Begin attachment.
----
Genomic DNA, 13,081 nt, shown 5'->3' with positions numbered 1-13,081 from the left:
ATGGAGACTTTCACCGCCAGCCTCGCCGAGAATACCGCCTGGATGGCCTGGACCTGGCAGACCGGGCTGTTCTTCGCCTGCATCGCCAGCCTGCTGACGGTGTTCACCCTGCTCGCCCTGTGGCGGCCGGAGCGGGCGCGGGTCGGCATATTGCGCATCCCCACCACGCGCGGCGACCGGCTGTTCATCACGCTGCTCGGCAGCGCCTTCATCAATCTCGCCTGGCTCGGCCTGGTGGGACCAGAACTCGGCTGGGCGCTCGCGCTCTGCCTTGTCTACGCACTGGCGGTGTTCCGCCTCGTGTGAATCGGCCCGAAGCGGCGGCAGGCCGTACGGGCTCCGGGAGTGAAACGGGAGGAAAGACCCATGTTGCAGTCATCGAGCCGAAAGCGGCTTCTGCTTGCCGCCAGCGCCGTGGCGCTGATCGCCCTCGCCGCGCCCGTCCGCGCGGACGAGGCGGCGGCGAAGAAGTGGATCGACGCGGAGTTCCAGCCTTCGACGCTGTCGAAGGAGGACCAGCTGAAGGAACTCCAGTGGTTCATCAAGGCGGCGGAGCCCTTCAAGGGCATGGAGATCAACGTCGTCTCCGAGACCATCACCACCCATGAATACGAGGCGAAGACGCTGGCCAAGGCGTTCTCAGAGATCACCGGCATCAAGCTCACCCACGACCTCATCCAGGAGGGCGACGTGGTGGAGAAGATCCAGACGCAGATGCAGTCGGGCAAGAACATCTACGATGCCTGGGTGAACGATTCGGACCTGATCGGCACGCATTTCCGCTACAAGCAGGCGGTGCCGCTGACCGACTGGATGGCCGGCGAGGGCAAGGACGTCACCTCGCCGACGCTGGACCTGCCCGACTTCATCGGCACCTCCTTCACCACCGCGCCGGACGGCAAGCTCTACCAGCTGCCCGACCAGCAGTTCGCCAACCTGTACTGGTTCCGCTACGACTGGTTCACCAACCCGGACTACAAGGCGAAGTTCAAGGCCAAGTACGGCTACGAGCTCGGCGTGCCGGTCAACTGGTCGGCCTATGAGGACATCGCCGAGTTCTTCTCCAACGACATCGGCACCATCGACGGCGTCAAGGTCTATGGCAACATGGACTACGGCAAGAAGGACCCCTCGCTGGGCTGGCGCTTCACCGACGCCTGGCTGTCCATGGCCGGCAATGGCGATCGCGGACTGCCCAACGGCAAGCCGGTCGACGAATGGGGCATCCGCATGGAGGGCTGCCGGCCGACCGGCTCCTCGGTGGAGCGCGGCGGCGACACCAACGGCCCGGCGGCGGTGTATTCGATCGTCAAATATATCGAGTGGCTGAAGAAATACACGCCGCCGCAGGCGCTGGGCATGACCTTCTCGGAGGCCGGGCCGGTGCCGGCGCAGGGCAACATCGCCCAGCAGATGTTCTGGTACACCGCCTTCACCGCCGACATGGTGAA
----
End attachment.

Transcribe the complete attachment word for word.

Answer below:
Genomic DNA, 13,081 nt, shown 5'->3' with positions numbered 1-13,081 from the left:
ATGGAGACTTTCACCGCCAGCCTCGCCGAGAATACCGCCTGGATGGCCTGGACCTGGCAGACCGGGCTGTTCTTCGCCTGCATCGCCAGCCTGCTGACGGTGTTCACCCTGCTCGCCCTGTGGCGGCCGGAGCGGGCGCGGGTCGGCATATTGCGCATCCCCACCACGCGCGGCGACCGGCTGTTCATCACGCTGCTCGGCAGCGCCTTCATCAATCTCGCCTGGCTCGGCCTGGTGGGACCAGAACTCGGCTGGGCGCTCGCGCTCTGCCTTGTCTACGCACTGGCGGTGTTCCGCCTCGTGTGAATCGGCCCGAAGCGGCGGCAGGCCGTACGGGCTCCGGGAGTGAAACGGGAGGAAAGACCCATGTTGCAGTCATCGAGCCGAAAGCGGCTTCTGCTTGCCGCCAGCGCCGTGGCGCTGATCGCCCTCGCCGCGCCCGTCCGCGCGGACGAGGCGGCGGCGAAGAAGTGGATCGACGCGGAGTTCCAGCCTTCGACGCTGTCGAAGGAGGACCAGCTGAAGGAACTCCAGTGGTTCATCAAGGCGGCGGAGCCCTTCAAGGGCATGGAGATCAACGTCGTCTCCGAGACCATCACCACCCATGAATACGAGGCGAAGACGCTGGCCAAGGCGTTCTCAGAGATCACCGGCATCAAGCTCACCCACGACCTCATCCAGGAGGGCGACGTGGTGGAGAAGATCCAGACGCAGATGCAGTCGGGCAAGAACATCTACGATGCCTGGGTGAACGATTCGGACCTGATCGGCACGCATTTCCGCTACAAGCAGGCGGTGCCGCTGACCGACTGGATGGCCGGCGAGGGCAAGGACGTCACCTCGCCGACGCTGGACCTGCCCGACTTCATCGGCACCTCCTTCACCACCGCGCCGGACGGCAAGCTCTACCAGCTGCCCGACCAGCAGTTCGCCAACCTGTACTGGTTCCGCTACGACTGGTTCACCAACCCGGACTACAAGGCGAAGTTCAAGGCCAAGTACGGCTACGAGCTCGGCGTGCCGGTCAACTGGTCGGCCTATGAGGACATCGCCGAGTTCTTCTCCAACGACATCGGCACCATCGACGGCGTCAAGGTCTATGGCAACATGGACTACGGCAAGAAGGACCCCTCGCTGGGCTGGCGCTTCACCGACGCCTGGCTGTCCATGGCCGGCAATGGCGATCGCGGACTGCCCAACGGCAAGCCGGTCGACGAATGGGGCATCCGCATGGAGGGCTGCCGGCCGACCGGCTCCTCGGTGGAGCGCGGCGGCGACACCAACGGCCCGGCGGCGGTGTATTCGATCGTCAAATATATCGAGTGGCTGAAGAAATACACGCCGCCGCAGGCGCTGGGCATGACCTTCTCGGAGGCCGGGCCGGTGCCGGCGCAGGGCAACATCGCCCAGCAGATGTTCTGGTACACCGCCTTCACCGCCGACATGGTGAA